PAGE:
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OpenAthens Shibboleth
January 1998

In Memoriam—Macdonald Critchley, MD

Author Affiliations

Copyright 1998 American Medical Association. All Rights Reserved. Applicable FARS/DFARS Restrictions Apply to Government Use.1998

Arch Neurol. 1998;55(1):122. doi:10.1001/archneur.55.1.122

Macdonald Critchley, MD, died on October 15, 1997, at age 97 years. He was an internationally known neurologist who was an enthralling lecturer and captivating writer. He was a bridge between the great British tradition of neurology, with representatives Walshe, Holmes, and Symonds, and the present.

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Macdonald Critchley, MD

He was educated in Bristol and received his medical degree there. His professional life was spent in London at the National Hospital, Queen Square and at King's College Hospital. His interests were wide ranging, but his concentration was in higher brain functions. He pointed out many of the features of childhood dyslexia and received the Samuel Orton Award for his contributions. His book on the parietal lobes continues to be the ultimate reference on that subject. He had a great interest in history and wrote about the medical aspects of shipwreck, the Black Hole of Calcutta, the stroke of Samuel Johnson, and others. He recently completed a biography of Hughlings Jackson, whom he greatly admired. His concinnity in writing was only equaled by his eloquence in speaking. His various essays were assembled by him in 3 books: The Divine Banquet of the Brain, The Citadel of the Senses, and The Ventricle of Memory. They are a delight to read and are filled with the common and the arcane of neurology.

Critchley was a great lecturer with the flair and brio of a consummate actor. In fact, he considered entering the profession of acting at one point. His lectures were entertaining and instructive. These lectures were delivered without notes, and, if transcribed, would be ready for publication without editing. His demonstration with patients was done with great civility but with great ingenuity, revealing subtle deficits in language, motor skills, and sensation. If a patient's history or a finding interested him, time did not matter as he pursued an explanation.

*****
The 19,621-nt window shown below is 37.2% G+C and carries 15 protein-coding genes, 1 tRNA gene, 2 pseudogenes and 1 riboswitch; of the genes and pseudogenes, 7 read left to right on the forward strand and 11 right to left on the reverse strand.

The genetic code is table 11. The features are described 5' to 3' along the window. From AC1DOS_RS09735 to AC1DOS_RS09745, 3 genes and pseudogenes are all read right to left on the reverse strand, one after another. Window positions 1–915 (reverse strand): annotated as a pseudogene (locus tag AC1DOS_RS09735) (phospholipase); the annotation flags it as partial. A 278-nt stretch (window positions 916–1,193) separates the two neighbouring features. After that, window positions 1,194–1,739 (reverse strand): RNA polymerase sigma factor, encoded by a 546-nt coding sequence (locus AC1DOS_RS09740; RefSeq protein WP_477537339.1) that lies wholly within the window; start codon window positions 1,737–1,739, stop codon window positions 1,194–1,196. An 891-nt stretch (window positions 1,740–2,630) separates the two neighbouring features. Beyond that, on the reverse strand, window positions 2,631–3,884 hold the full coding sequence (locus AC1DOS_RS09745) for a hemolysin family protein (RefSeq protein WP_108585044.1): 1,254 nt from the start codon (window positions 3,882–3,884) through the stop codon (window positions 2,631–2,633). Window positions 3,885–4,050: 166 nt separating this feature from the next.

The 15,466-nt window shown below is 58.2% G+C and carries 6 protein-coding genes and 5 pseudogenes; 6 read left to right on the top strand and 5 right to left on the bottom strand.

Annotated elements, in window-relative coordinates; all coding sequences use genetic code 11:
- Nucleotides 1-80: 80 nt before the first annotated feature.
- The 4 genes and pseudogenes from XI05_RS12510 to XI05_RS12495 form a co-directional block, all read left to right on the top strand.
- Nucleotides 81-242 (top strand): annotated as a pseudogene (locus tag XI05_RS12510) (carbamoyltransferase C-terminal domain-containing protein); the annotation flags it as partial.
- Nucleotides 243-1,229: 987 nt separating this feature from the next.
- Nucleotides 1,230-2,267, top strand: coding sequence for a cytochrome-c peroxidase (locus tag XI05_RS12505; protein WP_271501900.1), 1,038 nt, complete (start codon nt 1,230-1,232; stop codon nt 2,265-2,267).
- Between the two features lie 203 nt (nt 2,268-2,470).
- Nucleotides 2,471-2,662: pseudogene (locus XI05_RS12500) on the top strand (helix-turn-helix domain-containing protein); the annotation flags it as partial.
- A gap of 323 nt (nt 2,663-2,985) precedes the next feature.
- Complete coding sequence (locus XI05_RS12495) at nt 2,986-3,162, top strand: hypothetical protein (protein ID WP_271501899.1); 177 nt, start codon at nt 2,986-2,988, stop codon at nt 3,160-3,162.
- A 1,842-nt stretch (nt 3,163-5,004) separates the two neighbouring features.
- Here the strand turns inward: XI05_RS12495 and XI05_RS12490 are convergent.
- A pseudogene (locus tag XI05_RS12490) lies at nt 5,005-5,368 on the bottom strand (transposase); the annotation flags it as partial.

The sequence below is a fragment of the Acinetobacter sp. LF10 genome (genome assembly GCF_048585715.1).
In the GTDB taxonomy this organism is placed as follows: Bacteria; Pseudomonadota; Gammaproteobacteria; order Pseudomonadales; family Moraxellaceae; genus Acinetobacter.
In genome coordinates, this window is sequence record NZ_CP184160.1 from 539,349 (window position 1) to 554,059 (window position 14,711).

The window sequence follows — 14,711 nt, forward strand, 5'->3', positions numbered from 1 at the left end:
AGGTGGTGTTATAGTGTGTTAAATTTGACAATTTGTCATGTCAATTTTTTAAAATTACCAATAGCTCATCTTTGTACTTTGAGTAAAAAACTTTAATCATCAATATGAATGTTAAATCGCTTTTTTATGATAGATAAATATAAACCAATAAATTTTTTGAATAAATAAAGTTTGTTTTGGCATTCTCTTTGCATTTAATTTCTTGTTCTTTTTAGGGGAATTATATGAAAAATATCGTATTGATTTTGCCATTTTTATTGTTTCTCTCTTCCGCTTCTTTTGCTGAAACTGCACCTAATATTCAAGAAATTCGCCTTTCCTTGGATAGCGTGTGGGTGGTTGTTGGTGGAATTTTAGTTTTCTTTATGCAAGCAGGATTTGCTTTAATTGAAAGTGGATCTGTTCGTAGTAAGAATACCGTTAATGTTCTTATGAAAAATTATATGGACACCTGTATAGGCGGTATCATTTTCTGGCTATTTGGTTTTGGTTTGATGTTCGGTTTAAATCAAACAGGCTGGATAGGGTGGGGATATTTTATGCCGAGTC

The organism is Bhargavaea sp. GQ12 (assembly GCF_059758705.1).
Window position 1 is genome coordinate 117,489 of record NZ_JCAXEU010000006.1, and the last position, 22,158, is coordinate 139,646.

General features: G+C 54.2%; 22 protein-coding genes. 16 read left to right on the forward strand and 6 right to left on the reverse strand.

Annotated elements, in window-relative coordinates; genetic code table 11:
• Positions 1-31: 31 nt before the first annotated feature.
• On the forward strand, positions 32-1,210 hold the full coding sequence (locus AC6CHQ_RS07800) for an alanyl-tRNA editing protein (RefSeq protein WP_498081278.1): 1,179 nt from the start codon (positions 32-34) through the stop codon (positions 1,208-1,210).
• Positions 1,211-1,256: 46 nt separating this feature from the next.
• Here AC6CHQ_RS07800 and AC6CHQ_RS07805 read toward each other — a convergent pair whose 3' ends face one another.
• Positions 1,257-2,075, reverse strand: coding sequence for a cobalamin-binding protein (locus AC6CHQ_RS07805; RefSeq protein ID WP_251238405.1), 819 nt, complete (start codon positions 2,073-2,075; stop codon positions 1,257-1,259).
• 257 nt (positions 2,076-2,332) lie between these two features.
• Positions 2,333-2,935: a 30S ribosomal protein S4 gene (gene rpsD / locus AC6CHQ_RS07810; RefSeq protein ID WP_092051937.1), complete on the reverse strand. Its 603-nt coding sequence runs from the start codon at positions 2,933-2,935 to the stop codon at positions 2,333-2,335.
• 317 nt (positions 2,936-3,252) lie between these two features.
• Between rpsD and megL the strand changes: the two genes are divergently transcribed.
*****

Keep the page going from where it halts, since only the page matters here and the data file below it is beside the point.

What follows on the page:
He earned many honors and was made a Commander of the British Empire in 1962. He served for a time as Dean of the Institute of Neurology. He was president of the World Federation of Neurology from 1965 until 1973. He served in the Royal Navy in World War II.

He had strong views on many people and many subjects. He was a gracious host. An evening with his lovely wife, Eileen, and him at the Garrick Club was a joyous event. He would point out and describe the virtues and peccadilloes of the subjects of the various portraits. The conversation was often about the famous neurologist he had known or worked with. He had a wide acquaintance with physicians and scientists around the world. The neurologists he mentioned are now part of the hagiography of our specialty.

His retirement was marred in recent years by failing vision. His obsession with writing continued, to the benefit of us all. He was assisted in this work by Eileen. About her, he wrote, "Her wise and sensitive criticism on what I have written, have been invaluable, even vital."

Macdonald Critchley was a reminder of the great heritage of our specialty and a vibrant contributor to it.